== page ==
Analysis to fast track the yield benefits of genomic selection

Crop variety selection analysis fast-tracked into 21st century

Plant Breeding
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Australian biometricians develop analysis pipeline for enhanced genetic gain for growers.

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The University of Wollongong's Professor Brian Cullis, left, and Dr Matthew Berryman are part of the team developing high-speed analysis to aid in genomic selection of better crop varieties. PHOTO Lu Wang, University of Wollongong

The University of Wollongong's Professor Brian Cullis, left, and Dr Matthew Berryman are part of the team developing high-speed analysis to aid in genomic selection of better crop varieties. PHOTO Lu Wang, University of Wollongong

Key points

  • Genomic selection techniques require more rapid statistical analysis of larger datasets than the current system can handle
  • University of Wollongong biometricians are developing a new 'real-time' analysis program to help select better yielding crop varieties

Australian biometricians are set to make history again with the creation of new real-time analysis for genomic selection of better-yielding crop varieties.

Genomic selection, which uses DNA markers to predict complex traits - such as yield - is considered the most effective way to speed the process of breeding new varieties. Extensive genomic records are now routinely incorporated into the analysis of already large plant improvement datasets.

It is a massive task and the current statistical analysis package, ASReml, is not able to complete these analyses in a practical timeframe, forcing breeders to use suboptimal approaches for their genomic analyses.

Early innovation

ASReml was cutting-edge technology when it was designed in the early 1990s to handle the uniquely large and complex NSW Crop Variety Evaluation Program wheat dataset.

At the time, existing software was unable to handle complex genotype by environment modelling that spanned many years and a large number of individual trials.

To solve this problem, ASReml was developed through an international collaboration between Rothamstead Research (UK) and the NSW Department of Primary Industries.

The system was based on the original Residual Maximum Likelihood (REML) technique developed in the UK by professors Robin Thompson and Desmond Patterson in 1971.

Since its release in 1996, GRDC investment in ASReml has:

  • yielded a suite of new statistical models;
  • developed more efficient computing approaches; and
  • supported the training of biometricians and statistical computing scientists.

Today, ASReml is ubiquitous in the analysis of GRDC's research programs, including the National Variety Trials, frost and Blackleg ratings and classification of wheat varieties for expression of late-maturity alpha-amylase. It is also extensively used by Australia's private breeding companies and many international research programs.

But a lot has changed since last century and the genomic datasets being generated by breeding companies are becoming too complex for ASReml to compute in a timely manner.

To overcome these problems and take Australian plant improvement to the next level, GRDC and the University of Wollongong are developing a new system, called MFXLM, as part of the EssCargoT project.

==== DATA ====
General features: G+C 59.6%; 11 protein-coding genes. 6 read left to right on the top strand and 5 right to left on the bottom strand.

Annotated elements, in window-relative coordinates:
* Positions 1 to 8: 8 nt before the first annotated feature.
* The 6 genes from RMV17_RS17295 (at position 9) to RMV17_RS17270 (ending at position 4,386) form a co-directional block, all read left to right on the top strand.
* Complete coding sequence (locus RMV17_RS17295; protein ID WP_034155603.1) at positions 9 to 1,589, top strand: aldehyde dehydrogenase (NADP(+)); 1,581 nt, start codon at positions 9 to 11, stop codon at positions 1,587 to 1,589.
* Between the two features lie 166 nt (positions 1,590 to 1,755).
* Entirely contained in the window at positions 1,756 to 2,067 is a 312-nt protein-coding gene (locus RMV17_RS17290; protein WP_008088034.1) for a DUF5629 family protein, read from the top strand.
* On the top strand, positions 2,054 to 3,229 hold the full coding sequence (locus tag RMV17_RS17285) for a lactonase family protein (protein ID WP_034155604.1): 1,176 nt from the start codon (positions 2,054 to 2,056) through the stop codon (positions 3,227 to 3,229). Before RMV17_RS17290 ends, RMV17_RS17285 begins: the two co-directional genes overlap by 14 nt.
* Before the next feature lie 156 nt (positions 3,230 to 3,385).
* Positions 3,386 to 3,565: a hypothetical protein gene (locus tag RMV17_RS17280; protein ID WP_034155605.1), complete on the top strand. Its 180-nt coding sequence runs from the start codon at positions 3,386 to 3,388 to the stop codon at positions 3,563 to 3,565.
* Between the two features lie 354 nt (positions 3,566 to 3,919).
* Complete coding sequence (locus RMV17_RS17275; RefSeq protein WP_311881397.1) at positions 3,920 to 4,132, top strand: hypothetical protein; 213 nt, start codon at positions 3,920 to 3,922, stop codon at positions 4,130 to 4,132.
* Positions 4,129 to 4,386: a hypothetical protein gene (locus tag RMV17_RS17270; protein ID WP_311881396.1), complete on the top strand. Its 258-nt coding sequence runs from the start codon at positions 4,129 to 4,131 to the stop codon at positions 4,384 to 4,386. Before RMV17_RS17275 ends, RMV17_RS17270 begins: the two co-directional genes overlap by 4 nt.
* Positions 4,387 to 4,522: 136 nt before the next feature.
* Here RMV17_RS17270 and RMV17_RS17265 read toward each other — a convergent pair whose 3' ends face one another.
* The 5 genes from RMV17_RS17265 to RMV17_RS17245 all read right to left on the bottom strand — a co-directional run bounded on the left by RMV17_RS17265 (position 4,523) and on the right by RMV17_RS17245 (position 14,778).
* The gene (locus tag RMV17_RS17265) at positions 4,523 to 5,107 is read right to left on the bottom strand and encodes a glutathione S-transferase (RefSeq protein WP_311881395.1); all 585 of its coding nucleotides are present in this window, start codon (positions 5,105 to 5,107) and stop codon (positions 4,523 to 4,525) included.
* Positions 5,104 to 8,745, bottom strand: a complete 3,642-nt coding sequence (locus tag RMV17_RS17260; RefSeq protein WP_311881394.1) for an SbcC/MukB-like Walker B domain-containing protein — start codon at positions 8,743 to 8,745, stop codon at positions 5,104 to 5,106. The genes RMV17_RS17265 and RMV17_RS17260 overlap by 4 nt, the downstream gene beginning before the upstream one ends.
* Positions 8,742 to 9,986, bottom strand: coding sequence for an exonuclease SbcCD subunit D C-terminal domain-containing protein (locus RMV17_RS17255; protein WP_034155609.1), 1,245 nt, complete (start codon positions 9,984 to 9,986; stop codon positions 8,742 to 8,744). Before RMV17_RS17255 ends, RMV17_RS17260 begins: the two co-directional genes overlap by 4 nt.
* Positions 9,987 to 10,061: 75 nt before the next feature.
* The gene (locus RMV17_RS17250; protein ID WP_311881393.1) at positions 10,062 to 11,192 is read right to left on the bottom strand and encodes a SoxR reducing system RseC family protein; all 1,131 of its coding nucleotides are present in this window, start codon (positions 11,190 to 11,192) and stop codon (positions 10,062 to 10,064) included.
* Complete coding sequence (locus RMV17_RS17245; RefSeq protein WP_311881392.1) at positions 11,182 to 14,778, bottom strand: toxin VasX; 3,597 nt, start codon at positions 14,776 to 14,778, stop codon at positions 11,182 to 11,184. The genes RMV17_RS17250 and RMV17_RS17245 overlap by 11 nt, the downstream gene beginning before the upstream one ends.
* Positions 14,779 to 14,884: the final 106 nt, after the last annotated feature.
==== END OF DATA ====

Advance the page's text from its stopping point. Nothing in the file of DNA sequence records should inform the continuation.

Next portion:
New processes

By employing techniques such as improved memory management and parallel processing, MFXLM can significantly improve processing time and get results back to breeders in real time.

One of the major drawbacks of many older systems, including ASReml, is that large chunks of computer memory are allocated at the start of the process and only return to the pool once the analysis is complete.

The new software is already being road-tested on grains datasets and will ultimately allow high-speed analysis to provide real-time input into variety selection. - University of Wollongong biometrician Professor Brian Cullis

Modern systems are able to allocate and release memory as required, as well as being able to undertake shared memory and distributed memory parallel processing - enabling faster, more efficient analysis.

Contemporary memory management allows MFXLM to handle much larger datasets across several dimensions, such as a larger number of varieties, trials or genetic markers.

No single solution is optimal in all situations and the system has been built with modularity to leverage existing packages to improve performance. For instance, it can link with existing off-the-shelf programs to solve specific computational challenges for the more intensive components of the mathematical process.

The new software is already being put through its paces in a one-on-one race against ASReml using real genomic datasets provided by Australian Grain Technologies.

Preliminary results are very exciting, with MFXLM achieving a twenty-fold reduction in computing time for the most intensive component of the algorithm even with modest hardware. This will be even greater when parallel processing is exploited via multiple computer nodes.

The University of Wollongong has also attracted separate investment from private breeding companies to customise solutions to meet their needs.

See also:

GRDC Research Code UW00010

More information: Professor Brian Cullis, 02 4221 5641, bcullis@uow.edu.au

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